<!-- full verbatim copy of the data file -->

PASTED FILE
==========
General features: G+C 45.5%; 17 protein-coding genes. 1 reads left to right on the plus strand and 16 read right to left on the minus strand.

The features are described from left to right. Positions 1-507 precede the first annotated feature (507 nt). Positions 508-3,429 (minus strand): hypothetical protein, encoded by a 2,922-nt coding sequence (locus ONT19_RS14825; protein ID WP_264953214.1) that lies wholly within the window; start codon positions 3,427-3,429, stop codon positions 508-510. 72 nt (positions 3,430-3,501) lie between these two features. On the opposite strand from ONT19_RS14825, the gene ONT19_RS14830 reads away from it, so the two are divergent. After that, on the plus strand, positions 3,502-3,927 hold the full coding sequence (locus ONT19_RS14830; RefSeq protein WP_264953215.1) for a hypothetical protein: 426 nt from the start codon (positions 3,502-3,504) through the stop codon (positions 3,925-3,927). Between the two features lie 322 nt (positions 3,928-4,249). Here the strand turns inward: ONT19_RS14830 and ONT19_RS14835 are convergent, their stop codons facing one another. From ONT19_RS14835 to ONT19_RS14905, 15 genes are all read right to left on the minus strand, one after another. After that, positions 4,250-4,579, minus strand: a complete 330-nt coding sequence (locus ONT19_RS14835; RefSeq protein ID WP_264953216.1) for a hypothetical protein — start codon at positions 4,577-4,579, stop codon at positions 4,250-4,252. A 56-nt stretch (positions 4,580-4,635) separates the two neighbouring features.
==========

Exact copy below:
General features: G+C 45.5%; 17 protein-coding genes. 1 reads left to right on the plus strand and 16 read right to left on the minus strand.

The features are described from left to right. Positions 1-507 precede the first annotated feature (507 nt). Positions 508-3,429 (minus strand): hypothetical protein, encoded by a 2,922-nt coding sequence (locus ONT19_RS14825; protein ID WP_264953214.1) that lies wholly within the window; start codon positions 3,427-3,429, stop codon positions 508-510. 72 nt (positions 3,430-3,501) lie between these two features. On the opposite strand from ONT19_RS14825, the gene ONT19_RS14830 reads away from it, so the two are divergent. After that, on the plus strand, positions 3,502-3,927 hold the full coding sequence (locus ONT19_RS14830; RefSeq protein WP_264953215.1) for a hypothetical protein: 426 nt from the start codon (positions 3,502-3,504) through the stop codon (positions 3,925-3,927). Between the two features lie 322 nt (positions 3,928-4,249). Here the strand turns inward: ONT19_RS14830 and ONT19_RS14835 are convergent, their stop codons facing one another. From ONT19_RS14835 to ONT19_RS14905, 15 genes are all read right to left on the minus strand, one after another. After that, positions 4,250-4,579, minus strand: a complete 330-nt coding sequence (locus ONT19_RS14835; RefSeq protein ID WP_264953216.1) for a hypothetical protein — start codon at positions 4,577-4,579, stop codon at positions 4,250-4,252. A 56-nt stretch (positions 4,580-4,635) separates the two neighbouring features.